When we were in Mongolia, I finally got around to finishing the gorgeous book that M. gave me for my birthday (*cough* two years ago *cough*), Italo Calvino’s If On A Winter’s Night A Traveller.
Why don’t English speakers read more books originally written in different languages? It’s something I didn’t considered before dating a European. Almost every other language reads Shakespeare (many countries read him more than Australian students do!), yet the only time I ever read authors that weren’t British, American, or Canadian was in my French classes, in their original French. We English-speakers miss a huge chunk of the world’s literature by ignoring translations.
Anyway, back to Calvino. I sometimes think that books just need to wait to be read when you need them, you know? Maybe I just say that to justify the time this one spent gathering dust on my bedside table, but it meant something more to me to read this unusually structured novel about reading and writing when I did. I turned back to this one on an amazing trip, after I’d written the first draft of my own novel, at a time when I was spending a lot of time thinking about my next step. It’s frustrating that it seems like the only time I really get to settle in and read lately is when I’m away– although that’s half the fun of travel for me, getting to read the things I haven’t made time for during my working life.
Ok, actually moving on to Calvino this time. While I loved the whole book, this particular passage struck me as I read it on the plane home:
“You fasten your seatbelt. The plane is landing. To fly is the opposite of traveling: you cross a gap in space, you vanish into the void, you accept not being in any place for a duration that is itself a kind of void in time; then you reappear, in a place and in a moment with no relation to the where and the when in which you vanished. Meanwhile, what do you do? How do you occupy this absence of yourself from the world and of the world from you? You read; you do not raise your eyes from the book between one airport and the other, because beyond the page there is the void, the anonymity of stopovers, of the metallic uterus that contains you and nourishes you, of the passing crowd always different and always the same. You might as well stick with this other abstraction of travel, accomplished by the anonymous uniformity of typographical characters: here, too, it is the evocative power of the names that persuades you that you are flying over something and not nothingness. You realize that it takes considerable heedlessness to entrust yourself to unsure instruments, handled with approximation; or perhaps this demonstrates an invincible tendency to passivity, to regression, to infantile dependence. (But are you reflecting on the air journey or on reading?)”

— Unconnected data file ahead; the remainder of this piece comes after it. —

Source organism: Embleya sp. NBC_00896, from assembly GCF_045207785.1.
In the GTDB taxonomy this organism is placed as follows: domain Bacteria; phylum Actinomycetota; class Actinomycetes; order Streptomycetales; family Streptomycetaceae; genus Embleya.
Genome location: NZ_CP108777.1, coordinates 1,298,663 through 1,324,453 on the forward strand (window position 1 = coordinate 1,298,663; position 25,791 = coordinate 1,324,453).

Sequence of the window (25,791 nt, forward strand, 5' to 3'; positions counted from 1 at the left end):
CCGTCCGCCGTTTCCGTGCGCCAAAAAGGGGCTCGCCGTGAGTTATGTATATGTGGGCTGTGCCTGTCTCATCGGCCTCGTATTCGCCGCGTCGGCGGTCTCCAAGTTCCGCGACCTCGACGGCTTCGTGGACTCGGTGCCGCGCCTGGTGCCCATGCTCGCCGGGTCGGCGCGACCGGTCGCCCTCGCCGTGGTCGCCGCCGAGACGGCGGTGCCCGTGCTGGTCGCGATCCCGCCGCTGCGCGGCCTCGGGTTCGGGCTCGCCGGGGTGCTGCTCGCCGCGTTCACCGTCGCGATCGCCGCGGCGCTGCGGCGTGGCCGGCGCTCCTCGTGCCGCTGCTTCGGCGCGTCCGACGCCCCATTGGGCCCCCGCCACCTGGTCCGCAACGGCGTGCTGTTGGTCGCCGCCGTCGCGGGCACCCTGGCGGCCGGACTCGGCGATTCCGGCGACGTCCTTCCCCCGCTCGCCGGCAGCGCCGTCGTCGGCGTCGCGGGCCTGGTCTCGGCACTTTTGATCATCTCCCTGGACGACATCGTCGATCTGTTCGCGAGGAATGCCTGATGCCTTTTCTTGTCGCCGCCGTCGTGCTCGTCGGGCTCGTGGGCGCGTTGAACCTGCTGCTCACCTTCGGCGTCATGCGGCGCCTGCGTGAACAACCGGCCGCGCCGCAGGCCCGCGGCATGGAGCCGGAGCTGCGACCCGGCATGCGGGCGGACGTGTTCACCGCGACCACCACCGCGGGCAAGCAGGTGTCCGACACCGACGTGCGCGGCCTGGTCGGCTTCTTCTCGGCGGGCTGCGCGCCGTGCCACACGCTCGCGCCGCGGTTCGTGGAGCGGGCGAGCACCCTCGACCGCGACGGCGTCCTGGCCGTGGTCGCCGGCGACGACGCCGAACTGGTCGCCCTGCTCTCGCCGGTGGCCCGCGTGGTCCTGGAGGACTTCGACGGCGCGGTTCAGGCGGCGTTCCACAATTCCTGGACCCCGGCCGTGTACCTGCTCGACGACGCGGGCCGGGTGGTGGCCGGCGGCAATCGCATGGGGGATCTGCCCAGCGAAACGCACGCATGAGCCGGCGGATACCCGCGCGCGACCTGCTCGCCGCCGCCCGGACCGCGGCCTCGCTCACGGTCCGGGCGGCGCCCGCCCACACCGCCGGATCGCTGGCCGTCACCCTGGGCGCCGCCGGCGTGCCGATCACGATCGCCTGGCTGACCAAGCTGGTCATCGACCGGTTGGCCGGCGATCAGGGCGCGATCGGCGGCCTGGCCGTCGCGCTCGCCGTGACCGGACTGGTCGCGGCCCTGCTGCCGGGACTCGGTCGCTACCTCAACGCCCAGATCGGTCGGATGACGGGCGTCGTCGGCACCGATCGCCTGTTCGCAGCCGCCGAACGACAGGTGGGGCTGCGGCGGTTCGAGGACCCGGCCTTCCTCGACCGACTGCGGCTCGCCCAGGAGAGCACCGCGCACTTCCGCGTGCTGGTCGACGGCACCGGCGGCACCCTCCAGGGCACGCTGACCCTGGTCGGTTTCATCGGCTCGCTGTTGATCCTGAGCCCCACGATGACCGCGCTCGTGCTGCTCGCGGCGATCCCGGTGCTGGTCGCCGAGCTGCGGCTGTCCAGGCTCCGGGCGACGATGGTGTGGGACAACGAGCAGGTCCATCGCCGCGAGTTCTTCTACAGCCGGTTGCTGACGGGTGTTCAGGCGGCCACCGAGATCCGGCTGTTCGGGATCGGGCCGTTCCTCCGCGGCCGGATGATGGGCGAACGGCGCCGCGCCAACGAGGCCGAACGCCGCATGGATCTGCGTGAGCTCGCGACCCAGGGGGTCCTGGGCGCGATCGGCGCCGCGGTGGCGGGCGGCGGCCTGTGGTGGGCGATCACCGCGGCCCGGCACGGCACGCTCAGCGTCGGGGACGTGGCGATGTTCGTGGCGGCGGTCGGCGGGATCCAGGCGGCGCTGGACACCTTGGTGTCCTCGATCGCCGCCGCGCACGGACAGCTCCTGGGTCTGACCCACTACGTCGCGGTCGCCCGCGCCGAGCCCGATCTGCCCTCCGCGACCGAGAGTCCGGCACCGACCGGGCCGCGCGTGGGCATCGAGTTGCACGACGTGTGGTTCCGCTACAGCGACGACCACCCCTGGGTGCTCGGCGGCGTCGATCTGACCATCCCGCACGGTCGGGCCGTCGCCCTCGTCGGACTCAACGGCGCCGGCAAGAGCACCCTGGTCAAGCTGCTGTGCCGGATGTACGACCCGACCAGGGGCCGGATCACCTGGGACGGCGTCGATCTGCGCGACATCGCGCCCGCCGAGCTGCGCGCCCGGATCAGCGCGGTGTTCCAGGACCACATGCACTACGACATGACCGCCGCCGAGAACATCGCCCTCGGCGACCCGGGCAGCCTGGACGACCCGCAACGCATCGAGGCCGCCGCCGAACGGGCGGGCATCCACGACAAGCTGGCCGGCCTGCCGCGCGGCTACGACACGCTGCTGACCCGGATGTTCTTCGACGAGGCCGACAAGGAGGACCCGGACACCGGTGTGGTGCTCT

It takes a bit of unravelling, but it’s absolutely brilliant. I know I’ll be thinking about this quote every time I travel on a plane (or read a book) from now on.
(excerpted from the Vintage Classics 1998 edition of Italo Calvino’s 1979 novel If On A Winter’s Night A Traveler, translated from Italian to English by William Weaver)